QR is Code for Quick Response

As Posted on the Jacob Tyler Creative Blog

After reading this post yesterday, we decided it deserved prominent placement on our beloved blog. With Jacob Tyler now offering QR Codes as part of our social media strategy here’s an awesome post by Scott Cappel, President of Sorrento Mesa Printing. As time passes and QR codes become more mainstream, they really will transform the way we interact with the world while we are actually in it. In all honestly, I had a hard time with the concept but in reading this post, among others, they really do provide the most direct line of communication between you and everything around you, as opposed to going home and looking up what you remember from your day when you get there. Without further chatter, enjoy the post….

QR or Quick Response codes enable print media and web mobile media to work together. With any smartphone (iPhone, Blackberry, Droid etc.) enabled with a QR Reader app (free software that can be downloaded) you can click a picture of the QR code and it will launch your smartphone’s browser and take you to whatever URL is embedded within the code.


QR codes were invented in 1994 by the Japanese corporation Denso Wave. Originally designed to track parts in vehicle production they have now become an open source ISO standard free for the world to use. Because of its 2 dimensional design it is capable of encoding up to 7,089 characters. This is far more data than a typical one dimensional bar code such as the standard UPC symbol. A QR code can therefore encode any web address no matter the length of the URL.

Here are a few examples of how QR codes can be used in your print media:

  • A Realtor can place a QR code on the printed information sheet outside of a home for sale. A prospective buyer can snap a picture of the QR code which contains a URL taking the user to a YouTube video featuring a virtual tour of the home.
  • At a scientific conference poster session, a scientist could place a QR code on their poster containing a URL leading directly to a PDF of the poster so as colleagues reviewed the poster’s content they could also save a PDF to their phone and email it to colleagues not in attendance.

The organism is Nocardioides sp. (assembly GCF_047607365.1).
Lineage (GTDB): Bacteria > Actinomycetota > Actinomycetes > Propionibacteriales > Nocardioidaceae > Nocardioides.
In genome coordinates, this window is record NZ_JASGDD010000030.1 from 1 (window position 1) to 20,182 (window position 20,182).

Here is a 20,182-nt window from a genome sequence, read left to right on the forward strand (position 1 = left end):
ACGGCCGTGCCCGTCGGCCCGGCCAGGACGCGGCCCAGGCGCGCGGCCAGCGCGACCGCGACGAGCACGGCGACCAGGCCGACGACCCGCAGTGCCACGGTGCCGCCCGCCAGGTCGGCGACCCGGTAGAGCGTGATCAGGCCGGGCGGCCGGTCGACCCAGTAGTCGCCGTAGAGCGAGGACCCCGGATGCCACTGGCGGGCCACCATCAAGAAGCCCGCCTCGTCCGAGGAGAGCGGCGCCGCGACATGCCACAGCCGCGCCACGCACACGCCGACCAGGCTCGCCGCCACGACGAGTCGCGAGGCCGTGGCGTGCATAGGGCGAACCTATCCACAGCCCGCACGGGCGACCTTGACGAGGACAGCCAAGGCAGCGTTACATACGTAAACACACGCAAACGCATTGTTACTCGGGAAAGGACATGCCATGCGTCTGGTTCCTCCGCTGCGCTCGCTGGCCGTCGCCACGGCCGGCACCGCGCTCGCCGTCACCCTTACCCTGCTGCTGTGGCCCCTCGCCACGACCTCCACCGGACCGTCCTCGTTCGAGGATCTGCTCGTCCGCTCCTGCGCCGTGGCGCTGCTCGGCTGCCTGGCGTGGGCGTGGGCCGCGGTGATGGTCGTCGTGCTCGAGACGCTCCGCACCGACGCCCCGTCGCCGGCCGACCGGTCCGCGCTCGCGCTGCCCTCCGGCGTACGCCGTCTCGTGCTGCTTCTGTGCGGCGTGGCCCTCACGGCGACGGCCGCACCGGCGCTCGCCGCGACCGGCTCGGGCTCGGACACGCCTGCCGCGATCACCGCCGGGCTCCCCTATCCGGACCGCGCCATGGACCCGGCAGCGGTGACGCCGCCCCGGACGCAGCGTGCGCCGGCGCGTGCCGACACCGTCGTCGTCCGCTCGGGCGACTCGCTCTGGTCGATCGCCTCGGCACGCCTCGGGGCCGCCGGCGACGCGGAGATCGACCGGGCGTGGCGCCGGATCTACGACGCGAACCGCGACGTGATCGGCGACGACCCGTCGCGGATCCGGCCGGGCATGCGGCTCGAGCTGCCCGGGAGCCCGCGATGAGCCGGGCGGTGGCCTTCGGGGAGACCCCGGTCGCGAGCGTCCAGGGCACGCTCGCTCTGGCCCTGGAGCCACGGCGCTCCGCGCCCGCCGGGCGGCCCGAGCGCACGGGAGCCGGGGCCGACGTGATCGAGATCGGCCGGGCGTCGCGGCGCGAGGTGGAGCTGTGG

• An online retailer can send out postcards in a direct marketing campaign that would include a QR code containing a URL to an interior page on their site containing a discount or a promotion only available via the QR code. This would drive mobile customers to the promotion with the additional benefit of allowing measurement of the effectiveness of the postcard campaign.
  • A manufacturer of equipment could use QR codes in their instruction manuals that would have direct links to their website or YouTube highlighting “how to” videos complementing the information in the manual.
  • The image at the top is our CEO Scott’s business card with a QR code on the back which leads to his public profile on LinkedIn. This is a natural extension of the business card’s content where a more detailed bio is now available to the reader.

It is clear that QR codes are incredibly versatile and are only limited by your imagination. QR codes can encode a static URL or can also be dynamic in nature. QR codes can embed PURL (Personal URL) technology in a cross media direct marketing campaign so that response can be measured in a very detailed way.

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One thought on “QR is Code for Quick Response

  1. […] store, visit your website or your facebook page etc. If you’re really fancy shmancy, try a QR code in a print ad and track the scans as an experiment. That way, you’re doing something new […]

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